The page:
If you know how to make homemade candles, you'll always have a gift ready when you're stuck.
As an adult, giving and receiving gifts gets harder and harder each year, with purse strings tightening and simply not knowing what someone may want or like, I always try and go down the route of giving thoughtful, handmade gifts instead. These DIY scented candles went down an absolute treat with friends and family.
The best home fragrance always packs a punch, and these candles are eco-friendly, fully recyclable, and a great personal gift to give. What’s more, they’re a fab last-minute DIY too as they take just an hour to make and a week to cure. Here’s everything you need to know about making them yourself.
1. 1kg bag of soy wax from Amazon (opens in new tab) or eBay
2. Cute glass cups that are microwave and dishwasher safe (so you know they can get hot without cracking) like these beauties from Wayfair (opens in new tab)
3. Crackle wicks and clips: buy in a kit on Amazon (opens in new tab)
4. Fragrance oils: such as these from Candle Shack (opens in new tab)
6. A whisk
7. A liquid thermometer: you can pick one up cheaply at Amazon (opens in new tab)
8. A metal spoon
9. Optional: dried petals: buy in bulk at Amazon (opens in new tab)
How to make homemade candles
First off, let’s talk wax. Paraffin wax is manmade and is quite a sooty burn. Ever burnt a candle and its left black residue on nearby objects, walls, ceilings, and around the candle jar? That’s paraffin. It’s made from petroleum.
Yep, the same stuff you put in your car’s fuel tank. Paraffin burns hotter and faster, meaning they don’t last as long, its fumes are actually toxic to humans and animals, with carcinogen compounds (cancer-causing agents) being thrown out into the air around you.
They’re bad for the environment as they’re not renewable, do not biodegrade, and increase CO2 emissions. Paraffin candles tend to be bright and colorful and take just 24-48 hours to cure.
1. Prep your chosen glasses
Fill your kitchen sink with water from the hot tap and place your glasses in to warm up.
This stops the hot wax from being such a shock to the cold glass and prevents it from cracking. You can also place a metal spoon in the glass while you pour as this helps dispel the heat.
2. Measure out soy wax
Place your crackle wicks in a clip (grab in a kit on Amazon (opens in new tab)) and on the stickers and stick to the base of each glass.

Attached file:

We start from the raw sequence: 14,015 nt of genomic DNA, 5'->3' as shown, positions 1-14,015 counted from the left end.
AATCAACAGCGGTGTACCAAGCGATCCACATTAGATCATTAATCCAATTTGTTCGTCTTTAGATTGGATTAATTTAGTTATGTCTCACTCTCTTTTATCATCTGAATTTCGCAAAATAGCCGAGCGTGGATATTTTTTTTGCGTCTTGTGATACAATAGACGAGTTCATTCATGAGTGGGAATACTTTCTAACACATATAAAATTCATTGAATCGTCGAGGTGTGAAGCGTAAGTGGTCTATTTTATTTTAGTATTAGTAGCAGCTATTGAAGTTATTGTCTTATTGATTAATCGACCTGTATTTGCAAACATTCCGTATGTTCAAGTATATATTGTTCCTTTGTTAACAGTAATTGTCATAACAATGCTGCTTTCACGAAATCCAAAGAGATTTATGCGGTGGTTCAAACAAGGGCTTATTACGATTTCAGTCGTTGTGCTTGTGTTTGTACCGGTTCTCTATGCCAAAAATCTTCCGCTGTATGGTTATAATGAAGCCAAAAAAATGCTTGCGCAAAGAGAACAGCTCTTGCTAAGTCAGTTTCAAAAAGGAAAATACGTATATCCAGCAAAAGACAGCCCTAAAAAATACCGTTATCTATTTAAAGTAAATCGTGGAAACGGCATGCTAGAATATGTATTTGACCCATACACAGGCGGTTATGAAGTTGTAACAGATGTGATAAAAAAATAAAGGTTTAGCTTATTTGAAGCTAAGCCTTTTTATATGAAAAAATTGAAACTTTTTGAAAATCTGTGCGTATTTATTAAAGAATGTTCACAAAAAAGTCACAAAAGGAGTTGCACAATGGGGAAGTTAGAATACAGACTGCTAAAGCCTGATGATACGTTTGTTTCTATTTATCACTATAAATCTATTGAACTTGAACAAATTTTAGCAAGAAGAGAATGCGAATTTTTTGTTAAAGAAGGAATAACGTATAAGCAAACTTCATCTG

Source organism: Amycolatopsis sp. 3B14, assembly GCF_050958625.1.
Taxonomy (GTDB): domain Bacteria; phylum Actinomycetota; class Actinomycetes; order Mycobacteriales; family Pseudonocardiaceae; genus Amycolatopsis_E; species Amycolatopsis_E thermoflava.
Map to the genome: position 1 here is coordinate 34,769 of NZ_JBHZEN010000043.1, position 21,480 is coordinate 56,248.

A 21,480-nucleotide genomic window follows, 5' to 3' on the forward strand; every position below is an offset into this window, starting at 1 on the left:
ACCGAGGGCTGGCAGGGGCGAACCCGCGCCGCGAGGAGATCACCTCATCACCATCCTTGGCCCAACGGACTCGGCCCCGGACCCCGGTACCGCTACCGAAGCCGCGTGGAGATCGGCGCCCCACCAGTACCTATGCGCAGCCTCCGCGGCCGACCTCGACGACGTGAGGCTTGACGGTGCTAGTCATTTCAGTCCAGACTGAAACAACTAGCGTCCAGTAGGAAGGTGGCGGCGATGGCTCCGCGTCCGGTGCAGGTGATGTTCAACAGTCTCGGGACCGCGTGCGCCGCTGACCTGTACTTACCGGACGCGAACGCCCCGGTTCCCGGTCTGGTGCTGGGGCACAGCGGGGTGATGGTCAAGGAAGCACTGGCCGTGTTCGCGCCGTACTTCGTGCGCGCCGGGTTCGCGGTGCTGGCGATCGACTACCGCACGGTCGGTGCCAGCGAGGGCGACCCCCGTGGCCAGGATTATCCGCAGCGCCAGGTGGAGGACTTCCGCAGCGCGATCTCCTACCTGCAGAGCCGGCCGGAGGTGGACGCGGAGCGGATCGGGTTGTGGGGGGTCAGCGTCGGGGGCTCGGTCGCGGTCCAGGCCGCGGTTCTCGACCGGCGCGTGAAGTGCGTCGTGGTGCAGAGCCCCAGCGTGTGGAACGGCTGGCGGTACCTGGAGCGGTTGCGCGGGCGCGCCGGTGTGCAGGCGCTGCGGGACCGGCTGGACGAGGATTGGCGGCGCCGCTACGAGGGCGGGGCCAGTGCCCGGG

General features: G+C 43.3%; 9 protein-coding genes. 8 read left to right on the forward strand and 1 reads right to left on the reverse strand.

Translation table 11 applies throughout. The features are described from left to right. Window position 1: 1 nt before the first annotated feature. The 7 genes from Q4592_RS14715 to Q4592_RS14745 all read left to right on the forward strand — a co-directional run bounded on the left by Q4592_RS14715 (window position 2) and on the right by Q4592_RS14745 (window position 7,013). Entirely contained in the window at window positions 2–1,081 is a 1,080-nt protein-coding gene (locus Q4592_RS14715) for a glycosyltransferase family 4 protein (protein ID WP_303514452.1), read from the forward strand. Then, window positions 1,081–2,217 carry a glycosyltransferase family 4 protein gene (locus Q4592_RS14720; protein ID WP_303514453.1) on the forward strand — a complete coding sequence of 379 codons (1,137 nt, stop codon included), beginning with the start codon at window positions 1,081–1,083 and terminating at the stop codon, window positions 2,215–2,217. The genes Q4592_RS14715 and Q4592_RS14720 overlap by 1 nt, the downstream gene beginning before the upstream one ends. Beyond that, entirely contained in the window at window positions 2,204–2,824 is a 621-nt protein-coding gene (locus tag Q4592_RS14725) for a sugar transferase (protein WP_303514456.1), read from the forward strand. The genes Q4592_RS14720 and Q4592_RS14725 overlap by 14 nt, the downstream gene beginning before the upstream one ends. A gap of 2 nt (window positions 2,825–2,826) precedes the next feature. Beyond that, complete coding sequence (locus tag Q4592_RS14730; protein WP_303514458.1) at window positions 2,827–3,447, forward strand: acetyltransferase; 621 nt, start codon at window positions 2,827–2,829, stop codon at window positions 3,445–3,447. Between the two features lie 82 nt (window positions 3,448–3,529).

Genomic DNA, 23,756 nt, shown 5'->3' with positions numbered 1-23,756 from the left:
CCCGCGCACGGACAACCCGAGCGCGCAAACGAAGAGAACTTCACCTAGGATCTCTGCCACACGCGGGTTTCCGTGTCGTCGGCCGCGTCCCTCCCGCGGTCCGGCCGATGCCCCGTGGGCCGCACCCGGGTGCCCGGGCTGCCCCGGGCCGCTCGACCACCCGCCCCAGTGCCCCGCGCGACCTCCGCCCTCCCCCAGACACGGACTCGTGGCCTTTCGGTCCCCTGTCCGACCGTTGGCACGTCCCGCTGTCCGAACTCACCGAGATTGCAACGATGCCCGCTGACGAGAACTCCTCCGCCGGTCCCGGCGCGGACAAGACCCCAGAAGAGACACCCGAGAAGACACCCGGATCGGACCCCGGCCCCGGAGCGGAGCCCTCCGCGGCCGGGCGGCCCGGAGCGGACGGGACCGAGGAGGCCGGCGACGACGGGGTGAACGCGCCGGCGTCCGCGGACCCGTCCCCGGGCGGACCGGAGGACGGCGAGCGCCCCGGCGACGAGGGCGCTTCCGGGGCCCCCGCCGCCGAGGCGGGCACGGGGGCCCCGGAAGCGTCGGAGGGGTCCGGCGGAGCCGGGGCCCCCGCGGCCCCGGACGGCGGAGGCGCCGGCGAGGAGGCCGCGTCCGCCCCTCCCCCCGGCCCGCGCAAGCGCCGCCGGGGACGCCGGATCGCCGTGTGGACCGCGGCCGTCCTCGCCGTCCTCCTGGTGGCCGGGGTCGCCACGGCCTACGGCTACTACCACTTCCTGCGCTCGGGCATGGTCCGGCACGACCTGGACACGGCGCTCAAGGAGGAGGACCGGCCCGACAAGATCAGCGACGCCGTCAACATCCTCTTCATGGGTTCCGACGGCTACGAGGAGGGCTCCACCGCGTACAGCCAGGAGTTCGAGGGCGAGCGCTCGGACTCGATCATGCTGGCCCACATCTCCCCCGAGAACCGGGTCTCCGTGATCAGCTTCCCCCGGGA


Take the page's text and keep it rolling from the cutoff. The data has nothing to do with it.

Use one of your glasses as a measuring cup and scoop out two full cups worth of soy wax you can buy in bulk on Amazon (opens in new tab) into a double burner or pyrex jug per candle you plan on making.
For fragrance oil, you want a maximum of 10% of the overall weight of the candle to be fragrance. For a more subtle scent throw, I’d recommend just 6%.
So, if you’re making 6 candles that will weigh 100g, you’ll need 94g of wax per candle and 6g will be fragrance. Don’t add it just yet though, but make sure you know how much your wax weighs before melting it.
3. Melt the wax
The ratios are different for essential oils so be sure to do your research on how much is needed and what temperature to add it. A useful guide can be found at Supplies for Candles (opens in new tab).
Pop the jug of wax in the microwave or put a double boiler (pick one up at Amazon (opens in new tab)) on the stove with water in the bottom pan to heat up and melt the wax, stirring with a whisk to break up the wax.
4. Combine the soy wax and fragrance
Keep heating until the wax is fully melted and has reached 80 degrees Celsius. If you’re doing two different fragrances, decant evenly into pre-heated jugs and add your fragrance oil (I went for a very berry scent and one that smelled like a dupe of LUSH’s Snow Fairy – divine, but if that's not for you, take a look at these oils from Candle Shack (opens in new tab)) when the oil is still above 75 degrees.
Keep stirring for 3-5 minutes as it cools so that the oils and the wax combine. If you don’t stir, they could separate and leave an oily coating on the top of the candle.
5. Pour wax into glasses
Wait until the wax has cooled to 50 degrees Celsius and remove your glasses from the sink. Ensure the insides are dry and begin pouring. Again, leave the metal spoon in there to dispel the heat.
6. Set the candles aside to cure
Once you’ve filled all your candle jars, you’ll need to set them aside for 7 days to cure and the fragrance and the wax to merge and settle.
You can add decorations like dried petals (look on Amazon for reasonable prices (opens in new tab)), but make sure to remove them before lighting the candle as they are flammable and can get blown out of the jar and onto a flammable surface – we don’t want that.
6. Make your candles gift-worthy
Once you’re ready to gift the candles or even keep them for yourself, trim the wick a couple of millimeters from the wax and ensure that each time it is lit, the candle is left to burn right up to the edge of the glass to prevent tunneling.
Trim the wick before lighting each time and you’ll have a fabulous, long-lasting, beautifully fragrant gift for all your friends and family, and are even worthy enough as great DIY Christmas gifts.
Check out Jasmine Gurney's quick how-to video on Instagram (opens in new tab) and follow her for more beginner-friendly, budget DIYs.